Running through this entire block takes be 60-90 minutes, and uses up 120-150 rounds of ammunition depending on how many extra repeats I do.  In that time, I get a thorough workout in the most commonly used rifle positions in 3-gun shooting, getting into and out of positions quickly, trigger control, and movement.  Each individual drill is a building block for the next, and the working drill ties everything together into a pretty good simulation of a 3-gun rifle stage.

Over the next few weeks, I’m going to be posting some more of these ‘block drills.’  Stay tuned!

Okay You Punks, Freeze!

How could I have neglected to link to this display of badassery?

AIWB Awesomeness

A couple of commenters in the thread mentioned the idea of an 80′s cop show themed pistol match. Maybe my collection of Hawaiian shirts is starting to affect my brain, but I find this idea intriguing.  Maybe use modified IDPA rules, limit guns and gear to stuff in production as of 1985.

Hmm.  I wonder if there’s any way to safely allow shoulder rigs?

Someday, It Will be Mine…

I wandered up to my friendly neighborhood arms dealer yesterday morning, to start the paperwork on a new Gen4 Glock 34.  Much to my delight, my Caracal F was there too, and I spent a few minutes checking it out.

Sorry for the lousy cellphone pic. Left my real camera in the car.

- The build quality on my Caracal was first-rate, at least to a visual inspection.  There were no visible machining marks, the finish was nicely applied, etc.  Overall, the Caracal gave the impression of being a quality piece.

- The trigger is wonderful.

- The sights…  well, there’s nothing wrong with them that a 5/32″ carbide ball end mill won’t fix.  The Caracal standard sights share the same problem as many other factory guns – the front sight is too wide, the rear sight is too narrow, and having the rear sight integral to the slide makes replacement, um, complicated.  This is one of those times when having a gunsmith in the family is really nice.

The Caracal is presently tied up in the bureaucratic hell that is the Maryland Handgun Roster Board, but it should be in my hands by mid-October.  I’m looking forward to running it through some heavy testing.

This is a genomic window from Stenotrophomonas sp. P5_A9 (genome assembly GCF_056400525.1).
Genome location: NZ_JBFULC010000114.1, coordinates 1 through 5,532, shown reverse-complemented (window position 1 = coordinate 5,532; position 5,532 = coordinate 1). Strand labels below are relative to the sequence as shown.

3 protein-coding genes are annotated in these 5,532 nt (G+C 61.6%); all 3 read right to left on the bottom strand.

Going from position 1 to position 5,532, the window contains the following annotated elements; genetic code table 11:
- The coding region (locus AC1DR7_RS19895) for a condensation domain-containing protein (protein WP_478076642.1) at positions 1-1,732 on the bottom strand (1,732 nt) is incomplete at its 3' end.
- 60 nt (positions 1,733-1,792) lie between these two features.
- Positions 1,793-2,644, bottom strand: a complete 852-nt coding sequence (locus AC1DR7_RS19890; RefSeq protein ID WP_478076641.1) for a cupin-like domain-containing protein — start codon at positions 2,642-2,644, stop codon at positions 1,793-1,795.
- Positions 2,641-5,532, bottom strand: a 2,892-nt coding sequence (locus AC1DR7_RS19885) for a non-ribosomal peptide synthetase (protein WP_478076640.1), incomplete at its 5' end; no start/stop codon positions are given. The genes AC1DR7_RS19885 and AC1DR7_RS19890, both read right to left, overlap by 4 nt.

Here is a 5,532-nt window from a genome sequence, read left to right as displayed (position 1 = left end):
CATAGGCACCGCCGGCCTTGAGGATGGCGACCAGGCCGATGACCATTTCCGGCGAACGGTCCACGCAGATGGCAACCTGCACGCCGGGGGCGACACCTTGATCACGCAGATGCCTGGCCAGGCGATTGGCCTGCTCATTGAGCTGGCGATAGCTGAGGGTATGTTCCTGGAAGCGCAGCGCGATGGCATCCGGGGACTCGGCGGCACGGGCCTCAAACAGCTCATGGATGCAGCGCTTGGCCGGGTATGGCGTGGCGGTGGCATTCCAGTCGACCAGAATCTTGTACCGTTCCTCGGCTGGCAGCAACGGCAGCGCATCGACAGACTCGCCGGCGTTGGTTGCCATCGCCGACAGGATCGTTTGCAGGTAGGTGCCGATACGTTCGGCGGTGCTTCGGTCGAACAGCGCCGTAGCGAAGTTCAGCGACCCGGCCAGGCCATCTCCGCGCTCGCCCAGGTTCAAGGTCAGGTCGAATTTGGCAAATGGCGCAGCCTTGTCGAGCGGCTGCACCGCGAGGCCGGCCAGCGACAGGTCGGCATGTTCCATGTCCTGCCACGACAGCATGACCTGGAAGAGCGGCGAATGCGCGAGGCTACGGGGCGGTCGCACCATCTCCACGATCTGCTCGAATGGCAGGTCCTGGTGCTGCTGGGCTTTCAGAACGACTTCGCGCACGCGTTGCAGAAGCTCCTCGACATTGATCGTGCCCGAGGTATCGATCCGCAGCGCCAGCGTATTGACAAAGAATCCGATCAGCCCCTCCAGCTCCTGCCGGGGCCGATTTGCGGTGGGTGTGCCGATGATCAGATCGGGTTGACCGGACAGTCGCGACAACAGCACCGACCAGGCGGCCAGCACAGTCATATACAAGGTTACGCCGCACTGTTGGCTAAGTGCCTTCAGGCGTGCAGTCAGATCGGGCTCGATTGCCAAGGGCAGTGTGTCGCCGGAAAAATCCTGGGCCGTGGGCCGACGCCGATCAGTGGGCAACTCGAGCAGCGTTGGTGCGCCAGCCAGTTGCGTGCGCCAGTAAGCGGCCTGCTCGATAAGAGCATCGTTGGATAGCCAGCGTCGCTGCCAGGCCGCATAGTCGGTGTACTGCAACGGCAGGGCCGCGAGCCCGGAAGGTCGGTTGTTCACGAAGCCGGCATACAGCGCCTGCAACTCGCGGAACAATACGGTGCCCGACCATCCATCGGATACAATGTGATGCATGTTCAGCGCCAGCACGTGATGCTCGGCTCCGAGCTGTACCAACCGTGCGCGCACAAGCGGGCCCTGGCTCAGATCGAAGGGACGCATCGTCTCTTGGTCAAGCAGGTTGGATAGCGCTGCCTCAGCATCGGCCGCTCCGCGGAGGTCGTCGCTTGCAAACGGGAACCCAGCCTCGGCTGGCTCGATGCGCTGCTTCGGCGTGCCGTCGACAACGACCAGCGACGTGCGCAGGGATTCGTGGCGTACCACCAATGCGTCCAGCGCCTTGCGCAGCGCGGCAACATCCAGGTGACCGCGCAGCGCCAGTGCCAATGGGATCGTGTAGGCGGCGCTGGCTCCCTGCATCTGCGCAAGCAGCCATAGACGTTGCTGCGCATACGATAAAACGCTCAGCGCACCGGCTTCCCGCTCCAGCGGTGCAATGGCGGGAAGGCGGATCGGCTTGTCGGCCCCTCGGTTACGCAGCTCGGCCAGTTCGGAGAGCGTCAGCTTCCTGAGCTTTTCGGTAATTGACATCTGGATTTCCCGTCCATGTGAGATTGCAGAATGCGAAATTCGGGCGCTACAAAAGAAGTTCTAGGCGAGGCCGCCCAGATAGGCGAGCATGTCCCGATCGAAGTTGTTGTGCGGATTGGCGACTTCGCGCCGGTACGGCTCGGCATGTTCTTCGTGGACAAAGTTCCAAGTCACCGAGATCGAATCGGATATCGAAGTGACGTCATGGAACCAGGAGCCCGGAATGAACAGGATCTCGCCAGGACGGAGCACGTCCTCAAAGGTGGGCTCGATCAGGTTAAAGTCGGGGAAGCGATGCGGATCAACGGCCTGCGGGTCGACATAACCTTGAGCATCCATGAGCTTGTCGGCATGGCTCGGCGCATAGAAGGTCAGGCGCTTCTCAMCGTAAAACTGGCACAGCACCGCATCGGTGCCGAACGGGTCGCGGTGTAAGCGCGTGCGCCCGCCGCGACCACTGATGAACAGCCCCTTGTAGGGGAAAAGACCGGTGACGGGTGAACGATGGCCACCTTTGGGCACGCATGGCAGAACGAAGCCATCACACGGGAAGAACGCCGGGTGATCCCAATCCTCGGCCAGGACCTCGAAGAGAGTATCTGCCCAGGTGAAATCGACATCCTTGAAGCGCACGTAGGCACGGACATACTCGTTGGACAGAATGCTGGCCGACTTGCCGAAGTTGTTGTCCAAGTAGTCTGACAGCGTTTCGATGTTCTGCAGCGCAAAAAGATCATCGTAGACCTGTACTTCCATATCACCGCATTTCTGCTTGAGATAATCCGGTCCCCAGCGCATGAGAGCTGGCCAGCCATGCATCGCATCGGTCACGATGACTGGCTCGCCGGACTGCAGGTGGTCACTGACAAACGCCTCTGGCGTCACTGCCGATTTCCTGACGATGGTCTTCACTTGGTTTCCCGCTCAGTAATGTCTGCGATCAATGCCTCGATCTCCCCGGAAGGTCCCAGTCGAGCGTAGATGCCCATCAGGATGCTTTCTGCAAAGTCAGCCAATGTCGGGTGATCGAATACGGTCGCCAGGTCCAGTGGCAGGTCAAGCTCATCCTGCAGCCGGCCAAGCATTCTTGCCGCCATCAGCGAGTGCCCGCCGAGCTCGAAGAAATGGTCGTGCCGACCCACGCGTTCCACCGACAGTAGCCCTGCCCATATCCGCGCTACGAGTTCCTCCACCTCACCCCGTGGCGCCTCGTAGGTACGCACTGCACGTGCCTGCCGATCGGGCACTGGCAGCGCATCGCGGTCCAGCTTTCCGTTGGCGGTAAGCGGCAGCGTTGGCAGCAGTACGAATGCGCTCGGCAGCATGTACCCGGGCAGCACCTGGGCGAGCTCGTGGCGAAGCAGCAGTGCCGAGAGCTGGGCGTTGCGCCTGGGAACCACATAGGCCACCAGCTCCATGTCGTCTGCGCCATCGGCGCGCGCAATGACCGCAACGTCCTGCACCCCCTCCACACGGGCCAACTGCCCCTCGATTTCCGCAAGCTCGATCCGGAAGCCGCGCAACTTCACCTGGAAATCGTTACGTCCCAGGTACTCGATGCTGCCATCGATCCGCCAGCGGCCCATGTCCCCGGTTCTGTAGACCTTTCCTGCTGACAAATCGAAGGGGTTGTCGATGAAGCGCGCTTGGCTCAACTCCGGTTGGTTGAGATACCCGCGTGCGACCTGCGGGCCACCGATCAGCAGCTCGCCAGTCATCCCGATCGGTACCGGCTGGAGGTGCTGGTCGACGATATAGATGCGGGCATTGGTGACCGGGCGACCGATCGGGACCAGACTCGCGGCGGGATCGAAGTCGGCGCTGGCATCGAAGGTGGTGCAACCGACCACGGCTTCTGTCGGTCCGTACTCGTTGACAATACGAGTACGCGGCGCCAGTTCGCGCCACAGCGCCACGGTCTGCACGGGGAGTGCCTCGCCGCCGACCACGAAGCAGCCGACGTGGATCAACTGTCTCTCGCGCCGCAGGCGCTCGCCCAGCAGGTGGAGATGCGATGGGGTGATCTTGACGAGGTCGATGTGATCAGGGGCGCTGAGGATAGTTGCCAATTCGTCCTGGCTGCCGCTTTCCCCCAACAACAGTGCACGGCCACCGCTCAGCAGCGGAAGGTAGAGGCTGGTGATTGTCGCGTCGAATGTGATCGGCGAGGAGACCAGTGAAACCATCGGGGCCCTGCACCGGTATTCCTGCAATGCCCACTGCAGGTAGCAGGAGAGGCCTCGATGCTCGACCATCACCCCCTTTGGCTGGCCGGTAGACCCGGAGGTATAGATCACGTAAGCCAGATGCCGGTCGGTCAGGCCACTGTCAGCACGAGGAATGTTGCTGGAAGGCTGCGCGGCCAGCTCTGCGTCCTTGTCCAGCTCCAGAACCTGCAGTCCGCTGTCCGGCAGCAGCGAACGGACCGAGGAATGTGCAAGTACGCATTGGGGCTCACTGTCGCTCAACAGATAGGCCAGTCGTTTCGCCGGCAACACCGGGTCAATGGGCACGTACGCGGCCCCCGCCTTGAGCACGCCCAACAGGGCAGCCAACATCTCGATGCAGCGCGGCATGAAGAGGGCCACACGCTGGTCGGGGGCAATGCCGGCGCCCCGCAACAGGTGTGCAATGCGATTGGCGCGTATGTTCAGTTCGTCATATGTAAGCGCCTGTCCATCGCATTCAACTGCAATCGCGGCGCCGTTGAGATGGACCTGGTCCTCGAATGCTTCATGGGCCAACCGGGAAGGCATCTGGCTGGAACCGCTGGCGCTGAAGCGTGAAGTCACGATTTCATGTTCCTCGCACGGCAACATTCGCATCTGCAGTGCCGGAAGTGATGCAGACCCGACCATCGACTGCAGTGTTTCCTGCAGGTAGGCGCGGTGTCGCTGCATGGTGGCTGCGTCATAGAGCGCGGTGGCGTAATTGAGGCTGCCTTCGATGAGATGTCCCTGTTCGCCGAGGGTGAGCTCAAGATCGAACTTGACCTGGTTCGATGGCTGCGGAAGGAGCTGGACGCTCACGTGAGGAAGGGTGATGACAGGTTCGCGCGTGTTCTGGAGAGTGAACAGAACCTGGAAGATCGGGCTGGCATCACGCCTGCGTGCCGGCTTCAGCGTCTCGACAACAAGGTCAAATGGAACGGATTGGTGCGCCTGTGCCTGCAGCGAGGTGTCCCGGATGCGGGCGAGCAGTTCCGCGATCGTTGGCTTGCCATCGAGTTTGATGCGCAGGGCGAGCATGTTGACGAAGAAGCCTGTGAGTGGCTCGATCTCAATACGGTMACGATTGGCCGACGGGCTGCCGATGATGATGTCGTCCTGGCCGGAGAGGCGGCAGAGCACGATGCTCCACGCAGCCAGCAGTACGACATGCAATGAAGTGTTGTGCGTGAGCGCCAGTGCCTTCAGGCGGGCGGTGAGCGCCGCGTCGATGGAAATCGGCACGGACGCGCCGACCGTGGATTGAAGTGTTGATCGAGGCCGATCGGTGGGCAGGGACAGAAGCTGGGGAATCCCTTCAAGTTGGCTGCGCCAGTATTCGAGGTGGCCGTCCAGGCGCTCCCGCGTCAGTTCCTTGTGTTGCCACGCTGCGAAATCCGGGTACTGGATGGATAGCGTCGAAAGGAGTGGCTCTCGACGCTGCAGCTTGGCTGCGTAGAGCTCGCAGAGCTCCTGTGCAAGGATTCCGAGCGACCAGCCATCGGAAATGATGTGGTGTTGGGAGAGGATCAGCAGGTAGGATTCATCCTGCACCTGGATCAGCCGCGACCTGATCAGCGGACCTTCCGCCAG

Thanks to Bob at Shooting Ventures for handling all the paperwork.  If you need a gun transfered in Maryland, he’s the man to see.

Running the Glock Trigger

Glocks are not, in my opinion, easy guns to shoot.

There are two types of triggers that lend themselves to natural accuracy, and selecting between them is mostly a matter of personal preference.  The first type is the classic “glass rod” trigger – short and light takeup, crisp break, and very little overtravel.  This type of trigger is normally represented in the 1911-pattern gun.  The second type of trigger is often described as a “rolling break” – constant weight across the full trigger travel, indistinct break, and lots of overtravel.  This type of trigger is commonly found in old DAO revolvers, and the new Caracal pistol has an excellent example of a rolling break.

Glocks have neither type of trigger; a typical Glock trigger has a fairly heavy takeup, a distinct break, and lots of overtravel.  This makes the Glock very sensitive to trigger finger position. A little bit too much/too little trigger finger, and you start getting wide shots left and right.

So what to do? Well, you can try removing some of the overtravel from your trigger. Lone Wolf Distributing sells a Glock trigger housing with an overtravel screw installed, or you could try a Ghost Rocket connector. I’ve tried both, with limited success.

You can also play with you trigger finger position, to ensure that you are moving the trigger straight to the rear. I’ve found that I need to use only the barest tip of my finger to press the trigger. Others have reported that they pull the trigger with the crease of the first knuckle.

When you dryfire, keep an eye on how the front sight moves. Any significant lateral movement during dryfire means the trigger is bearing to one side during the overtravel. Try doing twenty reps of a perfect trigger press with your normal finger position, twenty reps with a lot more finger, and twenty reps with a lot less finger. See which finger position yields the least sight movement. A laser sight can be really useful for this drill, as it makes lateral shake at the muzzle very easy to see.

-C